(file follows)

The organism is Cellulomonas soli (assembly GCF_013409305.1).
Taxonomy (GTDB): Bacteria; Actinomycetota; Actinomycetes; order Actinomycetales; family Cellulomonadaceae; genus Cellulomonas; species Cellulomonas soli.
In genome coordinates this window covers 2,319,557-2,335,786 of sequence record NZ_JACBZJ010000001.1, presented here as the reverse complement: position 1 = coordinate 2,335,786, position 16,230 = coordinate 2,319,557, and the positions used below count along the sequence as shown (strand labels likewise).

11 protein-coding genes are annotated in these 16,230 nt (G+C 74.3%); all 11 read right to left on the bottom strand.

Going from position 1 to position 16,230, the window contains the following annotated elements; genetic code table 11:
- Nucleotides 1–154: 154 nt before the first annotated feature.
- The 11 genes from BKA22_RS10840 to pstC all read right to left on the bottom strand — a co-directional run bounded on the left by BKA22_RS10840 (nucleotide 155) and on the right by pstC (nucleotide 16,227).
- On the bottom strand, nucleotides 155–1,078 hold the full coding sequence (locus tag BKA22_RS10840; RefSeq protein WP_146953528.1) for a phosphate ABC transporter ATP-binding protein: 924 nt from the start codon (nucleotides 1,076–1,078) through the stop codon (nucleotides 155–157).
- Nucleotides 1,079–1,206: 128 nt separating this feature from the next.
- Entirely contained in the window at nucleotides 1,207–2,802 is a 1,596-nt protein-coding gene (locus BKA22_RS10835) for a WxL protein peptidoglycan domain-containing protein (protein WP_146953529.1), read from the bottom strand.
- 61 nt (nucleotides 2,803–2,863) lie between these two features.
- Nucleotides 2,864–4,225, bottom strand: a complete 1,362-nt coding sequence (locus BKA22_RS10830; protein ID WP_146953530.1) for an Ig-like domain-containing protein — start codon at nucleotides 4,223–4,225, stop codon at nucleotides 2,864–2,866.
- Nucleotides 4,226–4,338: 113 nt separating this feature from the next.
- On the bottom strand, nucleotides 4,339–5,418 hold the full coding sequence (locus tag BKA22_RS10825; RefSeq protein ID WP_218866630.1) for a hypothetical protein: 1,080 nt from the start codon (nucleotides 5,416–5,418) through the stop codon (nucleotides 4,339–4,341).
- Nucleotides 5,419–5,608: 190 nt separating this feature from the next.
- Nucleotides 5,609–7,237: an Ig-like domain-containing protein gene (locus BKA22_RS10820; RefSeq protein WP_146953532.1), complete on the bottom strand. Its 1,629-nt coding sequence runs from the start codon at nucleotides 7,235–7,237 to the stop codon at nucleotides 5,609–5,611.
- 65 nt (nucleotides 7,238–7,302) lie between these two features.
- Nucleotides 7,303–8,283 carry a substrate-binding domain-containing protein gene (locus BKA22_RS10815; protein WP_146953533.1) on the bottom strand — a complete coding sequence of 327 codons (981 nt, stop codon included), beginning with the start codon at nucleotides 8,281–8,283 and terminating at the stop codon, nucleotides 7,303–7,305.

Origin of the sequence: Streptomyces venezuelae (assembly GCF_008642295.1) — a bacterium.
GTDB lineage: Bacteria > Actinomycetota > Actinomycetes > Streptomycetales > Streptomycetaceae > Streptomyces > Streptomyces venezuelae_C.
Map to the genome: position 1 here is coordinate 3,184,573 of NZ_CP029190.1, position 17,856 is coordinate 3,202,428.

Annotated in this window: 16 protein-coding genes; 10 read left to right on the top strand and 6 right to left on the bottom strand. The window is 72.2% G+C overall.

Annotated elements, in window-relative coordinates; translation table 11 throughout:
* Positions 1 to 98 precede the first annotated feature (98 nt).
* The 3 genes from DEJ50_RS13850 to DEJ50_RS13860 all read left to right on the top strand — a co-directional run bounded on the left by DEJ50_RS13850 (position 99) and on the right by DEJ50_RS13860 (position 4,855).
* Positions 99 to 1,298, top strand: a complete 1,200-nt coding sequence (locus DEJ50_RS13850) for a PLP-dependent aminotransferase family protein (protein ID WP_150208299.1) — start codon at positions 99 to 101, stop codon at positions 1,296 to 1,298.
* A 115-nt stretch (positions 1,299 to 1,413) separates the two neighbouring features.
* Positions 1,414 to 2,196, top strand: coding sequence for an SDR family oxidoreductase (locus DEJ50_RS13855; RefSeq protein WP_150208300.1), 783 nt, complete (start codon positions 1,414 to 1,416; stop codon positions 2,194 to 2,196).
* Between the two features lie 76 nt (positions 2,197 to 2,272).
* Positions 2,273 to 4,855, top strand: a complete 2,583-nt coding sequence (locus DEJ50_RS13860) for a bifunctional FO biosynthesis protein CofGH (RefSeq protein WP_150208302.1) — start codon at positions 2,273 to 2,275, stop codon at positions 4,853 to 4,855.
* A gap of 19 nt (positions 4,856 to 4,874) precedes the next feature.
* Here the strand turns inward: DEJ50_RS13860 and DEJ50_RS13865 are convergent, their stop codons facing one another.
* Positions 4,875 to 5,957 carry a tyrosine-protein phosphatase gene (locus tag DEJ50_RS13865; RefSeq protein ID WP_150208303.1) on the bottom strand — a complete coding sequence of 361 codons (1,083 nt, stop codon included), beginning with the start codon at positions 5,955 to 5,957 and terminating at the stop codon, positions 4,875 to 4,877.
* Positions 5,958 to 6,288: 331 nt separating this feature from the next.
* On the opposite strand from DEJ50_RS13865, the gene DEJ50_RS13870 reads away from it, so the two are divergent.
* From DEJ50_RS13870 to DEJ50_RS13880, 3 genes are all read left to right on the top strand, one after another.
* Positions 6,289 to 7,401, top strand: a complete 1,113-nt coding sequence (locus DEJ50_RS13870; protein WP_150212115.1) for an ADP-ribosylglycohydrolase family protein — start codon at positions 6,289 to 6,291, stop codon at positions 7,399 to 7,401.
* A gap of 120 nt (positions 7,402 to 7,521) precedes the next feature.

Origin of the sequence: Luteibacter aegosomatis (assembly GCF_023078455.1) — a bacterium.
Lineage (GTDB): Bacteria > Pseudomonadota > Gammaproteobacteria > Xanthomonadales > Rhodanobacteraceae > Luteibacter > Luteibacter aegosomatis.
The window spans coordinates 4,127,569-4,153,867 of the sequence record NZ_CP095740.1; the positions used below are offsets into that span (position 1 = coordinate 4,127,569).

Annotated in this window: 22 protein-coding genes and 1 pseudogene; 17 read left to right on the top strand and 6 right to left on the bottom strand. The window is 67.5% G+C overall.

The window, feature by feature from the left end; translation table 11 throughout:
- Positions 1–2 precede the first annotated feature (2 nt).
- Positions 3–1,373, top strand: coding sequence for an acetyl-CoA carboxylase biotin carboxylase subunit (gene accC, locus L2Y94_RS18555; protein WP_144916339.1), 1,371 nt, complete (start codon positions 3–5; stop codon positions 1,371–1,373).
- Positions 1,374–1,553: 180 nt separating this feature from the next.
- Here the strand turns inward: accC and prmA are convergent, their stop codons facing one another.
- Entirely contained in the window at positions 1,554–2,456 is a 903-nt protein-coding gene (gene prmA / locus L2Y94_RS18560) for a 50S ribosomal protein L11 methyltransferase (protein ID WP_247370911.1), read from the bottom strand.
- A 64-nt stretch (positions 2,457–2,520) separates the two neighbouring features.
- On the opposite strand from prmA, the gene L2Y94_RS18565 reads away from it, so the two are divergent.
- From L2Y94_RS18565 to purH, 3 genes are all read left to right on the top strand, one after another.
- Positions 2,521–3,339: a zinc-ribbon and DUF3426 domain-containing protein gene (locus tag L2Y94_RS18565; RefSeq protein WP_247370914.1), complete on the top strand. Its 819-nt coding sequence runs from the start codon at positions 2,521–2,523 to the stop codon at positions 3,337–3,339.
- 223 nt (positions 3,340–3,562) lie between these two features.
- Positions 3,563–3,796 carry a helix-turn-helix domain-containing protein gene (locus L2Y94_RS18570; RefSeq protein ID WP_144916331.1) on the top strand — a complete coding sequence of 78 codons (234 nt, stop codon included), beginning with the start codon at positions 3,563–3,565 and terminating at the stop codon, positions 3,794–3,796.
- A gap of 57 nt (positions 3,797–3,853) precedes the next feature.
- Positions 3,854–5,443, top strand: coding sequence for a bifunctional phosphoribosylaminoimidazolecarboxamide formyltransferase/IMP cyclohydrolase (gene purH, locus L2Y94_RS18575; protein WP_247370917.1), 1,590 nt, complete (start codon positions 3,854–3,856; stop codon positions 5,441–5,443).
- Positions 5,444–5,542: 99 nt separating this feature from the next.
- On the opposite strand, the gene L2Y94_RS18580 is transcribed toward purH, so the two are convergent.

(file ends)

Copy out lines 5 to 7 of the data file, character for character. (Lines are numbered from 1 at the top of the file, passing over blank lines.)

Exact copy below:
Going from position 1 to position 16,230, the window contains the following annotated elements; genetic code table 11:
- Nucleotides 1–154: 154 nt before the first annotated feature.
- The 11 genes from BKA22_RS10840 to pstC all read right to left on the bottom strand — a co-directional run bounded on the left by BKA22_RS10840 (nucleotide 155) and on the right by pstC (nucleotide 16,227).